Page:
So where should you put the key light? Anywhere you want it — depending on the look you’re trying to get. You have total freedom, so play with it and see what looks you like.
The Fill Light: The Second Light in 3 Point Lighting
When you turn on the key light and nothing else, you might find that the overall look of the image is too dramatic and contrasty. There might be too many deep shadows. That’s where the fill light comes in. The purpose of the fill light is simply to fill in the shadows caused by the key light.
One thing to be cautious about — the fill light should not create a second shadow. If you see two shadows, that means the fill light is too powerful and needs to be reduced.
You can reduce the light a number of different ways. Some lights can be dimmed (for example, some LED and fluorescent lights) without changing the color temperature of the light. But it’s more common that you need to either move the light further from the subject, or put scrims or diffusion material over the light. You could also remove some bulbs or change the bulb to a less powerful one, but that means you’ll have to wait for it to cool off. That could take a while, so it’s usually faster to move the light away from the subject or put a scrim on it.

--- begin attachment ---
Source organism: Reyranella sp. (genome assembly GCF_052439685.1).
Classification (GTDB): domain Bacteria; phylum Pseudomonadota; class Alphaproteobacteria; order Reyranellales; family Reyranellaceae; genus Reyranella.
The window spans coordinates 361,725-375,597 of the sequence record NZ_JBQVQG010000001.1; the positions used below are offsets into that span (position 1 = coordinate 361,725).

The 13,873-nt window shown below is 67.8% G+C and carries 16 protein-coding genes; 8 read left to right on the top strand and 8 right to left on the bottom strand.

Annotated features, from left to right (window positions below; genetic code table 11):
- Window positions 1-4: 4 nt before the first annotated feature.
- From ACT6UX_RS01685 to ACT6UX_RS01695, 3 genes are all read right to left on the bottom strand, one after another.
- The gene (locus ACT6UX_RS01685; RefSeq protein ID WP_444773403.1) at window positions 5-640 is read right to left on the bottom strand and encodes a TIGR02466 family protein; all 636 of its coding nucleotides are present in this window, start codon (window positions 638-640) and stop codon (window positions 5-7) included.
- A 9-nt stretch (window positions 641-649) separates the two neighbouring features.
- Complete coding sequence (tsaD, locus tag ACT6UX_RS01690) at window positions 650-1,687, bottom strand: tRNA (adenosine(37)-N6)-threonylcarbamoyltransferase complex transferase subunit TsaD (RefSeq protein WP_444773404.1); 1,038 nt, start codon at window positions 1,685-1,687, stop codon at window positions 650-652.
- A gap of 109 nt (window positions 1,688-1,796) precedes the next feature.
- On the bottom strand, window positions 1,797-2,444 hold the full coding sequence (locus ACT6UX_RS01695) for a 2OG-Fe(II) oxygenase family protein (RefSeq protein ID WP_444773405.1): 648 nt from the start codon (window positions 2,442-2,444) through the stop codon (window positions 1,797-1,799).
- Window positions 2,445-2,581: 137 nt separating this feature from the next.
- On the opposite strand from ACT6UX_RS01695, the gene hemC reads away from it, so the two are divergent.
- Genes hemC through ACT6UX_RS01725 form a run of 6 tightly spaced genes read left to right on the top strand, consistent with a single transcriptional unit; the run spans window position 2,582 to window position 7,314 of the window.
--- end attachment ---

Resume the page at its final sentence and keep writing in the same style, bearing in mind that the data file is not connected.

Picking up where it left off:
Scrims are designed to reduce the light without softening it. They basically look like a net made out of metal. If you have professional video lights, you can probably purchase scrims as accessories for your specific video lighting equipment.
You can also use neutral density gels to reduce light. These “gels” are semi-transparent gray sheets that you can put over the light to reduce the light without changing its color.
Why am I spending so much time discussing reducing the intensity of the fill light? If you’re using a separate light fixture for the fill light, then there’s a good chance you’ll end up wanting to reduce the light at some point. This seems to be a common adjustment for me. The look you like might be different than the look I like, but I usually want some fill light in the shadows, but not too much — so I end up having to reduce the light.
Other Options for the Fill Light
You don’t have to use a separate light as a fill light. If you’re trying to save money with your setup, this is a good place to do it. You can simply use something that reflects light from the key light and then bounce the light back toward the subject and into the shadows. This reduces the shadow darkness and creates the same effect as a fill light.
Common tools for this are reflectors and white foam core boards. Reflectors are great because they tend to be very portable. Many of them collapse the same way a windshield sunscreen for your car might collapse. This makes them very easy to transport.